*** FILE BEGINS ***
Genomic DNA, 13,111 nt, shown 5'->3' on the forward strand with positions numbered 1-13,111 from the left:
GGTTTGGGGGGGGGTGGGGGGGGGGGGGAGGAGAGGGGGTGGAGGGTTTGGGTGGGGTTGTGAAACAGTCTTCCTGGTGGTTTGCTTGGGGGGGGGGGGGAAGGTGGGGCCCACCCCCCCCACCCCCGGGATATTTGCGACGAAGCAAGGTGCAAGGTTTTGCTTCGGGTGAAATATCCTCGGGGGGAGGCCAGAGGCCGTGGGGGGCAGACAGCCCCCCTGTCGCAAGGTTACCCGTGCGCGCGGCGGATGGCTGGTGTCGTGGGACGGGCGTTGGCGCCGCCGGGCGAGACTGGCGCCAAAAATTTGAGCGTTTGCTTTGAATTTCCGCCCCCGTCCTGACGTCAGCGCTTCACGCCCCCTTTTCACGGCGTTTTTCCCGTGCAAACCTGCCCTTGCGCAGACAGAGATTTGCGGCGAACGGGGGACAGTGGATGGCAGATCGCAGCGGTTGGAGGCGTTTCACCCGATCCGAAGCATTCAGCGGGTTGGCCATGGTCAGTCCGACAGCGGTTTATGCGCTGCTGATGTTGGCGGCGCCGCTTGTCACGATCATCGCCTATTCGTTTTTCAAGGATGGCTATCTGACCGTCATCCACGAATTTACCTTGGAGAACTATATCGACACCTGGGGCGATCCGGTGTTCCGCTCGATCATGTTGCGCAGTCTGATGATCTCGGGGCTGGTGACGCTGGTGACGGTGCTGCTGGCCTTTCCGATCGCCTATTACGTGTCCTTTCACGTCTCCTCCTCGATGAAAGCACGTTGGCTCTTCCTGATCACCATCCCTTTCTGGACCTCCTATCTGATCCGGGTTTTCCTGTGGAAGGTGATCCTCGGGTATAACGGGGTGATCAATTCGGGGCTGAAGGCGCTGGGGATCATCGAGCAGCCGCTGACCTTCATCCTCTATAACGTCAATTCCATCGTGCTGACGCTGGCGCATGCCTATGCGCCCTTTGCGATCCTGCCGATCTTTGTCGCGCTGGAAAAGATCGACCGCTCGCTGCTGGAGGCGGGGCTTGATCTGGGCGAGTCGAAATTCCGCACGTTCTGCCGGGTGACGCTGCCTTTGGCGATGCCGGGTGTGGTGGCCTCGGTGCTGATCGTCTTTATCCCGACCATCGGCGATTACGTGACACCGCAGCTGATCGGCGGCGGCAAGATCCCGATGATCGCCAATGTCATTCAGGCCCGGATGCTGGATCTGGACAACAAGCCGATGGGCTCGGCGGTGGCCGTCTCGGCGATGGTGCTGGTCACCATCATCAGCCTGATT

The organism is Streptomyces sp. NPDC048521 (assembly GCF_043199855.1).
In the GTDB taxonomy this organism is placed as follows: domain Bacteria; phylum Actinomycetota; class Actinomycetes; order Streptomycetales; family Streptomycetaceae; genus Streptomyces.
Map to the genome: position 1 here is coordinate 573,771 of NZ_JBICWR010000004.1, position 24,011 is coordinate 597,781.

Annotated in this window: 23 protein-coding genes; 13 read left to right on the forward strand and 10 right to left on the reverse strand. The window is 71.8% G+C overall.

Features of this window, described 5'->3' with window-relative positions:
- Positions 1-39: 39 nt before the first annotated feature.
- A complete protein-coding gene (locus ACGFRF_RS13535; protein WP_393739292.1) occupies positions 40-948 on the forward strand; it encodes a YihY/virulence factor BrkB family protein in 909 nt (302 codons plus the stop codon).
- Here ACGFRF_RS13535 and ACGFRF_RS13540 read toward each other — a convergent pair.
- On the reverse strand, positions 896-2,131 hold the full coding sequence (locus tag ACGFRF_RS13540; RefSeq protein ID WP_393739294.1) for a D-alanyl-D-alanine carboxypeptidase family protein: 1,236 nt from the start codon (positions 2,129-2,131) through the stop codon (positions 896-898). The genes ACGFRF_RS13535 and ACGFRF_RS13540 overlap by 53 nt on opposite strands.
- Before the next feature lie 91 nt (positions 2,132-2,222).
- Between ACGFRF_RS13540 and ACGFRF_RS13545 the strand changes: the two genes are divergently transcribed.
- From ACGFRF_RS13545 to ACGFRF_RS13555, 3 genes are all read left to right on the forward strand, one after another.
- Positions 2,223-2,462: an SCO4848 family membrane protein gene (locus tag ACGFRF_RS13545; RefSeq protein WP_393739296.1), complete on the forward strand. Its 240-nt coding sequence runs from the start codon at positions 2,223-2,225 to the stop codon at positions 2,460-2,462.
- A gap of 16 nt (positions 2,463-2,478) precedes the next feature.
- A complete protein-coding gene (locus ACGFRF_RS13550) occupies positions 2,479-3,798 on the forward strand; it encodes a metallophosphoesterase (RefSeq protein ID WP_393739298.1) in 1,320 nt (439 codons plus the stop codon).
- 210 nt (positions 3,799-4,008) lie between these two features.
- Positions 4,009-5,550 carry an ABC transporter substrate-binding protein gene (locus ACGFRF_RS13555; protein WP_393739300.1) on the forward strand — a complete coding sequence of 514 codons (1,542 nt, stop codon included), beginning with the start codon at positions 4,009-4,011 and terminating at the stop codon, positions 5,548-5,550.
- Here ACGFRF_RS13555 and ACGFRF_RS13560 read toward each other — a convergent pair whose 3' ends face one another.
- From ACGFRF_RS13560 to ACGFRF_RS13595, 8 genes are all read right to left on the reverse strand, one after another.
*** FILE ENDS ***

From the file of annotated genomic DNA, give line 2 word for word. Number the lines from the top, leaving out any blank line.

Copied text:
GGTTTGGGGGGGGGTGGGGGGGGGGGGGAGGAGAGGGGGTGGAGGGTTTGGGTGGGGTTGTGAAACAGTCTTCCTGGTGGTTTGCTTGGGGGGGGGGGGGAAGGTGGGGCCCACCCCCCCCACCCCCGGGATATTTGCGACGAAGCAAGGTGCAAGGTTTTGCTTCGGGTGAAATATCCTCGGGGGGAGGCCAGAGGCCGTGGGGGGCAGACAGCCCCCCTGTCGCAAGGTTACCCGTGCGCGCGGCGGATGGCTGGTGTCGTGGGACGGGCGTTGGCGCCGCCGGGCGAGACTGGCGCCAAAAATTTGAGCGTTTGCTTTGAATTTCCGCCCCCGTCCTGACGTCAGCGCTTCACGCCCCCTTTTCACGGCGTTTTTCCCGTGCAAACCTGCCCTTGCGCAGACAGAGATTTGCGGCGAACGGGGGACAGTGGATGGCAGATCGCAGCGGTTGGAGGCGTTTCACCCGATCCGAAGCATTCAGCGGGTTGGCCATGGTCAGTCCGACAGCGGTTTATGCGCTGCTGATGTTGGCGGCGCCGCTTGTCACGATCATCGCCTATTCGTTTTTCAAGGATGGCTATCTGACCGTCATCCACGAATTTACCTTGGAGAACTATATCGACACCTGGGGCGATCCGGTGTTCCGCTCGATCATGTTGCGCAGTCTGATGATCTCGGGGCTGGTGACGCTGGTGACGGTGCTGCTGGCCTTTCCGATCGCCTATTACGTGTCCTTTCACGTCTCCTCCTCGATGAAAGCACGTTGGCTCTTCCTGATCACCATCCCTTTCTGGACCTCCTATCTGATCCGGGTTTTCCTGTGGAAGGTGATCCTCGGGTATAACGGGGTGATCAATTCGGGGCTGAAGGCGCTGGGGATCATCGAGCAGCCGCTGACCTTCATCCTCTATAACGTCAATTCCATCGTGCTGACGCTGGCGCATGCCTATGCGCCCTTTGCGATCCTGCCGATCTTTGTCGCGCTGGAAAAGATCGACCGCTCGCTGCTGGAGGCGGGGCTTGATCTGGGCGAGTCGAAATTCCGCACGTTCTGCCGGGTGACGCTGCCTTTGGCGATGCCGGGTGTGGTGGCCTCGGTGCTGATCGTCTTTATCCCGACCATCGGCGATTACGTGACACCGCAGCTGATCGGCGGCGGCAAGATCCCGATGATCGCCAATGTCATTCAGGCCCGGATGCTGGATCTGGACAACAAGCCGATGGGCTCGGCGGTGGCCGTCTCGGCGATGGTGCTGGTCACCATCATCAGCCTGATT